With a large number of individuals now working from home, a question that often arises is how can documents be signed remotely, as many will not be able to sign documents in person (or in the presence of witnesses) nor have access to printing and scanning facilities.
How can we ensure that agreements are signed properly and formality requirements are met?
New technology in this area is gaining popularity and there is now greater familiarity with e-signing platforms.
Is a signature always needed for legally binding agreements (contracts)?
Except for instances where specific legislative or regulatory provisions provide for agreements to be expressed in writing, a legally binding agreement may, in theory, be created under Cyprus law, even orally.
However, in order for parties to ensure that all terms agreed are clearly set out and incorporated in the agreement, to have confidence that they can rely on the terms of an agreement and to minimise misunderstandings and miscommunications, written contracts are to be preferred.
E-Signatures in Cyprus
The question of e-signatures was addressed at an EU level with EU Regulation 910/2014 on electronic identification and trust services for electronic transactions in the internal market (the “Regulation”) was adopted and transposed into Cyprus with Law no.55(I)/2018.
Law no.55(I)/2018 provides, inter allia, that electronic signatures (as defined in the Regulation) may be accepted as evidence in any proceedings before an administrative body and have equal legal force with handwritten signatures. For the purposes of the Regulation, electronic signatures are defined as “data in electronic form which is attached to or logically associated with other data in electronic form and which is used by the signatory to sign”.
The Regulation also includes a definition of trust services covering a wide range of electronic services, including electronic signatures, electronic time stamps and website authentication.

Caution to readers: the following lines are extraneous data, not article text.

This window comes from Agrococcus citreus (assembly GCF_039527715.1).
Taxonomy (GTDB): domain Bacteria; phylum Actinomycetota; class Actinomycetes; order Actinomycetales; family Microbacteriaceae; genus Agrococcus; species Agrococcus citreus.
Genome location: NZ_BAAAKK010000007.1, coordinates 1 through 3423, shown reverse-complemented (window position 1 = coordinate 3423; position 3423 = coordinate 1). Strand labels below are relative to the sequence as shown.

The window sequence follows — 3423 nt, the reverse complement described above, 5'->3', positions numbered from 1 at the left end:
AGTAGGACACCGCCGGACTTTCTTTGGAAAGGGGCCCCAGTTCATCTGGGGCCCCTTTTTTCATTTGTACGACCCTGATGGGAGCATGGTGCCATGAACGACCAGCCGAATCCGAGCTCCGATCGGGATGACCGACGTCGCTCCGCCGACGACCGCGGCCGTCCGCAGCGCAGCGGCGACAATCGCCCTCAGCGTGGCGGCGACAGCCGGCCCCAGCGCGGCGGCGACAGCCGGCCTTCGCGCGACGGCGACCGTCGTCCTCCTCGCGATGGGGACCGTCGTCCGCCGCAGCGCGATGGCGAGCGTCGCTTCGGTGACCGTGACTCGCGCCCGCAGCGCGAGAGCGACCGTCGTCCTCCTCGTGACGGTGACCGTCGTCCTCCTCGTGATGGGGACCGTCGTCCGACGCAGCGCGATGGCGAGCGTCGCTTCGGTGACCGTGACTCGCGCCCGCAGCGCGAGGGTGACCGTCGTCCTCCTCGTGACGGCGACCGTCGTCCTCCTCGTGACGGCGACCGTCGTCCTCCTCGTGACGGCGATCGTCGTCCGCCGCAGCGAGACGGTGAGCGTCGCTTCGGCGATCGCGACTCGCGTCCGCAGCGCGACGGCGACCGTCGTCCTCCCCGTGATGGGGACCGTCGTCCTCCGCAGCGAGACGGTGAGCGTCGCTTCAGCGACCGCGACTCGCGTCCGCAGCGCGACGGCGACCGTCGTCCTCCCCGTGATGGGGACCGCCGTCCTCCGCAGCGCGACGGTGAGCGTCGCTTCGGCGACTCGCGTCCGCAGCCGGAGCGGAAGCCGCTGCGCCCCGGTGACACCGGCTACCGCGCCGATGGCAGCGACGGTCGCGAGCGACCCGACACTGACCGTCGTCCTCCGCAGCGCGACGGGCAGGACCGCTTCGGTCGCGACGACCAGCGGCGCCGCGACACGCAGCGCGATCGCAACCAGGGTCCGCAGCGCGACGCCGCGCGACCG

Despite the above, at the time of writing this article, the question of e-signatures and their admissibility and acceptance in court has yet to be considered in detail by the Cyprus courts.
Caution should thus be taken when signing documents ‘electronically’.
Other Considerations: Formality Requirements + Practical Difficulties
For most documents, electronic signatures such as a PDF, or even a photograph, of a printed and ‘wet ink’ signed execution page will be sufficient. It is also possible to sign using an electronic signing platform, where relevant links are sent by a law firm or other person with an account with a platform provider.
Nevertheless, practical difficulties still arise as certain authorities require for “wet ink” signatures. By way of example, the Land Registry Offices in Cyprus require original “wet ink” signatures, certified by a certifying officer if the signatory is present.
Applicable formality requirement should thus be considered before signing, such as requirements for signing in the presence of witnesses or a certifying officer.
Where documents must be signed in the presence of witnesses, relevant guidance may be derived from the UK’s Law Commission which in a report on the issue last year suggested that even when the signatory signs electronically, and the witness signs and completes their details electronically, the witness should be physically present when the signatory signs the document.
Where a document is intended to be used in a financing or other transaction with a banking institution, any additional requirements of that institution should also be considered before signing.
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